In learning how to be mindful of our thoughts, we simply take a backseat to our brain, like we’re chilling out with a box of popcorn watching The Rocky Horror Picture Show, and observe all the freaky thoughts that arrive. We assure ourselves that our thoughts are “mental events” not “permanent facts,” that the buggers are transient, on the go, driving faster than a Dominos pizza delivery boy. So we don’t have to fret over them! Goldstein promises us that if we loosen our grip on our thoughts … and remind ourselves of their impermanent status, we can free ourselves from the fear and anxiety that they produce. He says:
Mindfulness of Thoughts is different from the normal route of reacting or getting caught up in the storm of our mind. In watching the mind we’re simply observing all the images and thoughts that care to float on by. As we get caught up in the thoughts themselves, as we will, we can then take note that we’ve been thinking. If it is negative self-talk or a certain style of thinking such as catastrophizing or blaming, we may just acknowledge that. As soon as we do this we are present again and can then make the choice to gently pull ourselves back from the thoughts and continue to witness. This gives us the experience that thoughts are simply impermanent mental formations that come and go, that we do not have to attach to, and that we actually have the ability to control our minds.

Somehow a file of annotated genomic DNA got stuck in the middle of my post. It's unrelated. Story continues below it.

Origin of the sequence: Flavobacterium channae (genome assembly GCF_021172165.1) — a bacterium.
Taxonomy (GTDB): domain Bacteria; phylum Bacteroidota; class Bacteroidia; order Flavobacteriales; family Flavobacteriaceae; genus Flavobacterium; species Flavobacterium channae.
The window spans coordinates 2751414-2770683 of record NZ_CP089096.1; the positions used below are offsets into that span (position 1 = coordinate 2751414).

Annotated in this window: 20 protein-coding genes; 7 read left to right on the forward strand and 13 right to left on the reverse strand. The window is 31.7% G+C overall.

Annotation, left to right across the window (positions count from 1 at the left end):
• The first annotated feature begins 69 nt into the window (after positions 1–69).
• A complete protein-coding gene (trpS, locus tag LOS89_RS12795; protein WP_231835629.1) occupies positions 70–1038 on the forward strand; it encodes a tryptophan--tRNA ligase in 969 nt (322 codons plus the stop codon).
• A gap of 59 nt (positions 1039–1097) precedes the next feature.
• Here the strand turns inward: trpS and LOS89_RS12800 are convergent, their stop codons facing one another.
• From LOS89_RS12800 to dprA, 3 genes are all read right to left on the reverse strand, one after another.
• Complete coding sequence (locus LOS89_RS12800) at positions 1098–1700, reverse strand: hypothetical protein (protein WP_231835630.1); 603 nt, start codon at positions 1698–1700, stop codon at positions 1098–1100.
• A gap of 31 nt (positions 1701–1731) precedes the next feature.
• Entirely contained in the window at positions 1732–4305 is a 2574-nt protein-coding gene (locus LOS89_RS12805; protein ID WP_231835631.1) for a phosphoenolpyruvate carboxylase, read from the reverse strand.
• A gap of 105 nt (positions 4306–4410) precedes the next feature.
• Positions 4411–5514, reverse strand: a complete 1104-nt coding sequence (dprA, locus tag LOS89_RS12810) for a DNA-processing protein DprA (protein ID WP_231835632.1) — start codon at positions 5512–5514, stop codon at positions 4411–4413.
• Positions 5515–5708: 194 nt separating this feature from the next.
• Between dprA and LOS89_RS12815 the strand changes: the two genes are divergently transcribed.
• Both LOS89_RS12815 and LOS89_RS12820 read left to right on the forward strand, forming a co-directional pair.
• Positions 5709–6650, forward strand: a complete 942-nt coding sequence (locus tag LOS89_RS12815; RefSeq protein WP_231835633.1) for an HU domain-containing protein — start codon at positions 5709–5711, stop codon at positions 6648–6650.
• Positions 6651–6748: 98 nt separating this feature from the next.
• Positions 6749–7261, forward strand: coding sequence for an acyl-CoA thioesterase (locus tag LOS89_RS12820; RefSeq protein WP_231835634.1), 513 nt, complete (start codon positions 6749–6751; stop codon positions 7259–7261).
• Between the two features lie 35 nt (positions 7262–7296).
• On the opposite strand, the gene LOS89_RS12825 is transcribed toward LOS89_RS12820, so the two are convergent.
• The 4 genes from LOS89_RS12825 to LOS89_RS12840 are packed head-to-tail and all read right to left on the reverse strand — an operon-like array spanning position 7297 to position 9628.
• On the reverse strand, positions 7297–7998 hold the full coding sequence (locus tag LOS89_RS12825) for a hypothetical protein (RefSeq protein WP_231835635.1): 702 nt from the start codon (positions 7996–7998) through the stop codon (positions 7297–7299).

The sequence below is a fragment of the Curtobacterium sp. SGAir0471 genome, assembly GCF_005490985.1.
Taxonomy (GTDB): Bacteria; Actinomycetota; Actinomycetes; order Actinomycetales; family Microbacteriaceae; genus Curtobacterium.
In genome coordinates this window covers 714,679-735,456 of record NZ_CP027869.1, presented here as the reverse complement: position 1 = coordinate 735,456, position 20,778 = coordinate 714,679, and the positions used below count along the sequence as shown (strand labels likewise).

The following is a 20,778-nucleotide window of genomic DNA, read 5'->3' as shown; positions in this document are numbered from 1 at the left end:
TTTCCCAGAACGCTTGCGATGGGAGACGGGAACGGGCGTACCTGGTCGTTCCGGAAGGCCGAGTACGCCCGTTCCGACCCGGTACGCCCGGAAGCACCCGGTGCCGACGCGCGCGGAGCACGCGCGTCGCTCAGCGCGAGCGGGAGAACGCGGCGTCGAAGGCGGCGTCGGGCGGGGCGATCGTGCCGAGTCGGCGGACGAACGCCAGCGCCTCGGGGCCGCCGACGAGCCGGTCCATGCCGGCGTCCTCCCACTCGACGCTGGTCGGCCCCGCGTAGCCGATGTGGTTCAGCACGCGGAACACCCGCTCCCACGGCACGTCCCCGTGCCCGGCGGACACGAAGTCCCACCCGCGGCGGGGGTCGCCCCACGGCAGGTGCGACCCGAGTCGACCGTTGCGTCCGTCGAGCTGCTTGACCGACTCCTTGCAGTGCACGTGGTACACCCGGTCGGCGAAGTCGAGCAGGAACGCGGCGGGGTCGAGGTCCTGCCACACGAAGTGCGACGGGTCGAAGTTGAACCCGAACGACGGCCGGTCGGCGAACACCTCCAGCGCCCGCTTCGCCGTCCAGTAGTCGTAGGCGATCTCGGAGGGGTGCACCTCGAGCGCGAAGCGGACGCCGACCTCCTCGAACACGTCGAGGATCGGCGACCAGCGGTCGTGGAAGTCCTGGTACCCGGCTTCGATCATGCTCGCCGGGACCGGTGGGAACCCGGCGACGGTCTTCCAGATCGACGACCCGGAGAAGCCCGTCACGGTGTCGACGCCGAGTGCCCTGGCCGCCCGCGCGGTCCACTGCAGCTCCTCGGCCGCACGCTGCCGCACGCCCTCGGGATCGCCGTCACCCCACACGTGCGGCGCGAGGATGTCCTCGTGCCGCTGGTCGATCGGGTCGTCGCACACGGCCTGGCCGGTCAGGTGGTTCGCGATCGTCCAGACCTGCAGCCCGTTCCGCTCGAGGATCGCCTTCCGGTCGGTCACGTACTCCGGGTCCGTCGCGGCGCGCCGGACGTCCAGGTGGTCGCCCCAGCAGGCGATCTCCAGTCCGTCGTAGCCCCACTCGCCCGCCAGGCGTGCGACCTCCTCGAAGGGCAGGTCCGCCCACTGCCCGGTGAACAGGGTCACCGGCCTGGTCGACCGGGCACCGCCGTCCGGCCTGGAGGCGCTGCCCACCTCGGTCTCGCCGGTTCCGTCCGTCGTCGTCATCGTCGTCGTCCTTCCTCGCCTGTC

3. Mindfulness of Emotions
This is where I usually get into trouble. Because emotions seem so vague and so unpredictable and so powerful. I have an easier time observing my thoughts than I do my emotions, because I’m usually too absorbed in the emotion to have enough distance to label it.
But the way Dr. Goldstein instructs us on the CD is to simply expand our vocabulary of emotions. That, to me, is an easier assignment than being their watchdog. So, if you’re like me, you have your “love” emotion and your “hate” emotion, your “happy” emotion and your “sad” emotion. And that’ about it.